Why Security Transformation Must Extend Beyond IT

September 1, 2017

IT Security Cells

Over the last few weeks, we’ve championed thought leadership, member voices, and marketing strategies that tackle dynamic conversations around the imperative business implications of security. But consider this, by the time you finish this paragraph, there will likely be upwards of half a million open security-related job postings on LinkedIn — and nearly 4 million security professionals on the platform. As evident by these numbers, and those from ISACA, Cisco, and Stanford, it’s clear that demand for security talent and expertise is at a record high, and climbing.

But when it comes to marketing security and cybersecurity solutions, many struggle to effectively engage and persuade colleagues and cross-functional partners of IT and security professionals — those with, arguably, more influence and purchase authority. There are a few reasons for this.

First, marketers oftentimes fail to acknowledge that security is a critical issue for everyone — from the board and C-suite to those in business development, operations, corporate communications, and, ultimately, IT. This is because the enterprise today, more digital than ever, is vulnerable across multiple touch-points and functional groups. This leads to increased attention on prioritizing and protecting information. In fact, when breaches occur, operations and finance functions are most likely to be affected (36 percent and 30 percent, respectively), followed by brand reputation and customer retention (both at 26 percent), according to Cisco’s 2017 Capabilities Benchmark Study. So, while IT might be on the front lines of patching and bounty-hunting, those affected by hacks feel the business impact just as much.  

Even on LinkedIn, when it comes to the topic of security on our platform, those in business development functions make-up the largest engaged audience — respectively followed by sales, IT, and engineering. And, interestingly enough, those in military and protective services functions are the most engaged audience — 2.6X more so than the average member.*

Second, taking all this into consideration, it’s tough to rally multiple stakeholders, voices, and opinions pertaining to protecting the enterprise. But, unifying the buying committee is a challenge worth rising to — and doing so is paramount to success. Bringing this to life, Harvard Business Review recently revealed that the majority of cybersecurity buyers are not on the same page, noting:

  • 50% of executives believe the reason an attack would succeed is due to employee error, compared to only 30% of ITDMs.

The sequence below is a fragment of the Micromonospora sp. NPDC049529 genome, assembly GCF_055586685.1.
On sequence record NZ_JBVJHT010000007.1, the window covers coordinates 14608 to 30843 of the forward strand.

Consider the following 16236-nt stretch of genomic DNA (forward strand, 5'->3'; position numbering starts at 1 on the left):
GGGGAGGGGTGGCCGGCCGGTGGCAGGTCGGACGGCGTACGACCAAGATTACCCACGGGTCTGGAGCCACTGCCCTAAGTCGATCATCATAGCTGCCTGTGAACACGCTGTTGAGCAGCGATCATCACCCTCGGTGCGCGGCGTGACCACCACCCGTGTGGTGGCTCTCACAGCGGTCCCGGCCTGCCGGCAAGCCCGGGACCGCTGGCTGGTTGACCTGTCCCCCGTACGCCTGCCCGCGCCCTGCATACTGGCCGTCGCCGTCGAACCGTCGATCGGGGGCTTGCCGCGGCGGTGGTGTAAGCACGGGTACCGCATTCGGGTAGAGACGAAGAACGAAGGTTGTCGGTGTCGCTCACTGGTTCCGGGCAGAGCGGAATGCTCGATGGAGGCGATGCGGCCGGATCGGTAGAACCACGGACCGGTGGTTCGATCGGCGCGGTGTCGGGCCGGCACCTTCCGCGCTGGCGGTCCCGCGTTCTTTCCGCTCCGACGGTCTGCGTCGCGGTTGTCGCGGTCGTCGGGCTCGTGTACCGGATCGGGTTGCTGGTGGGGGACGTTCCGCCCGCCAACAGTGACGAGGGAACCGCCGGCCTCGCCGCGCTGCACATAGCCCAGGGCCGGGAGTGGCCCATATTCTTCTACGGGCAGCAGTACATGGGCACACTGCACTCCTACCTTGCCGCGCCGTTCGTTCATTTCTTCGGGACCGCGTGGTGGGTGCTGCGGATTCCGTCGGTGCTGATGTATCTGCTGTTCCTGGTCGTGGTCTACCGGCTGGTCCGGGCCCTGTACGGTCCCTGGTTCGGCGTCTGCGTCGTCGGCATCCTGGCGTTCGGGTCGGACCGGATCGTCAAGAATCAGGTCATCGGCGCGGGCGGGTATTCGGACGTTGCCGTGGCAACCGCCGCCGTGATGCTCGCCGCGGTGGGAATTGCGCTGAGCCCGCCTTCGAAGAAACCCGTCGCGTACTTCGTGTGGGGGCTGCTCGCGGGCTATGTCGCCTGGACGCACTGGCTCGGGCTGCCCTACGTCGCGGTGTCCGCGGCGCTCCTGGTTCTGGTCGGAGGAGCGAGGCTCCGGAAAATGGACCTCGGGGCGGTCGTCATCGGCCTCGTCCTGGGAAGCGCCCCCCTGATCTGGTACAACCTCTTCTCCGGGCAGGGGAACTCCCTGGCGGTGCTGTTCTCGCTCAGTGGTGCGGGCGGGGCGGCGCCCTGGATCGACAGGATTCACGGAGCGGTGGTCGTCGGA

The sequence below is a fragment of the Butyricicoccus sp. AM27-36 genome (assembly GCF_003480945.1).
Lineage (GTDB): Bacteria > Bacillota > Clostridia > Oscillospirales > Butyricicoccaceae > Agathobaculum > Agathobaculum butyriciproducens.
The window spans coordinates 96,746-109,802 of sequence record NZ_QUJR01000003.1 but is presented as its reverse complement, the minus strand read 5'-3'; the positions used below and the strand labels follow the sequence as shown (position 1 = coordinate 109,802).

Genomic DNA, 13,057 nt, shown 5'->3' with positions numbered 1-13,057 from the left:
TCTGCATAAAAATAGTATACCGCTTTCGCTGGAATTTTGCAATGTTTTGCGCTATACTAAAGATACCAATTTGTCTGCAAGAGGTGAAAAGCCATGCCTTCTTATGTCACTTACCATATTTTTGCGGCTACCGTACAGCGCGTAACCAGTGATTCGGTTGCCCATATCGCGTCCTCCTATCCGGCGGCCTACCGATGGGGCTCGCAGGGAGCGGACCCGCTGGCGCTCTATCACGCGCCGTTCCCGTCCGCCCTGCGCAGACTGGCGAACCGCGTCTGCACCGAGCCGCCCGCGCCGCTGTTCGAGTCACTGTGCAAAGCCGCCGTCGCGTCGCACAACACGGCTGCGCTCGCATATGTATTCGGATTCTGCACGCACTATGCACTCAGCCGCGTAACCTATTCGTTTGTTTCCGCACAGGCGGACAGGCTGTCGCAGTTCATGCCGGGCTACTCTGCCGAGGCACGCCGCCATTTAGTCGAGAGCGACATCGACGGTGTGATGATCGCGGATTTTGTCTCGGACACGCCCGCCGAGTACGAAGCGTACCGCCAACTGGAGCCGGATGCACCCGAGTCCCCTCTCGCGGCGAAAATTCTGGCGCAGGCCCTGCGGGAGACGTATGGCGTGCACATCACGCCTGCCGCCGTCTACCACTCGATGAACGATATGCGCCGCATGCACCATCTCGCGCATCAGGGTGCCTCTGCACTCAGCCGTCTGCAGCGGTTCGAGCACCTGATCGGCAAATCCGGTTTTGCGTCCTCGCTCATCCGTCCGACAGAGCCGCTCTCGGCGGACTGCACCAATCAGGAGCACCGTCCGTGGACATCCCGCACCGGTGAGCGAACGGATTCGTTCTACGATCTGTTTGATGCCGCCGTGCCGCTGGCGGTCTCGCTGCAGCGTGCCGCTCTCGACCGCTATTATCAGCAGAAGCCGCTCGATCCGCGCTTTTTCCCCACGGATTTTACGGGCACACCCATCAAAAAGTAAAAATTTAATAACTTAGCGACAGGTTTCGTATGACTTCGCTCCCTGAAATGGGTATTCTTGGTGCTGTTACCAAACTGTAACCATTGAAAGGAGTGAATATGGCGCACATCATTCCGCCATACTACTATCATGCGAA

• 80% of executives believe cybersecurity to be a significant challenge facing their business, while only 50% of ITDMs agree.

  • Executives cite the cost amount of a cyber breach to the tune of $5.9M, while ITDMs estimate it’s closer to $27M.

Also, while nearly all major reports on security and cybersecurity cite the CIO as leading today’s charge when it comes to digital initiatives, a recent Forbes Insight analysis captured that 72% of CIOs today believe that LOB managers must take a greater role in developing and partnering on security strategies. Conversely, the same report found that 80% of security professionals agree or strongly agree that collaboration is critical when it comes to a vendor’s content and messaging.

If you want to take action and market for success, truly make an effort to bring the buying committee together — from those on the frontlines to implementers, budget holders, and internal communicators. Here are a couple of ways to do so:

  • Showcase how your solution demands fewer staff resources

  • Demonstrate your ability to act as a team player and integrate with other vendors

  • Communicate advances to protect against new threats

  • Help customers meet legal, compliance, and audit requirements

  • Illustrate how your products work together to provide a stable infrastructure

  • Make it easy for varying decision-makers to build a business case for your solution

On LinkedIn, the world’s professionals come together seeking knowledge – making it the logical platform to find, engage, unify, and learn more about all members of your buying audience. Whether it’s industry news, expert advice, professional learning, peer recommendations and insights, or influencers, the security conversation is alive and well. In fact, the largest cybersecurity group (out of 1,200+ others) has 87,000 members alone.

In addition to these resources, there are over a dozen profiled security jobs on LinkedIn that include comprehensive summaries of the top talent, companies, skills, articles, and resources related to professionals in security, network security, security engineers, cyber security, information security, security risk-management, security architecture, security analysis, security management, security technicals, and security leadership. We’ve also curated leading on-platform trends of the security audience in an earlier post, Marketing Through the Lens of U.S. Network Security & Computer Networking Pros.

To stay informed on the latest technology thought leadership and marketing tactics, be sure to subscribe follow our tech beat on the LinkedIn Marketing Solutions blog.  

* Based upon Linkedin / DataSift data, August 2017

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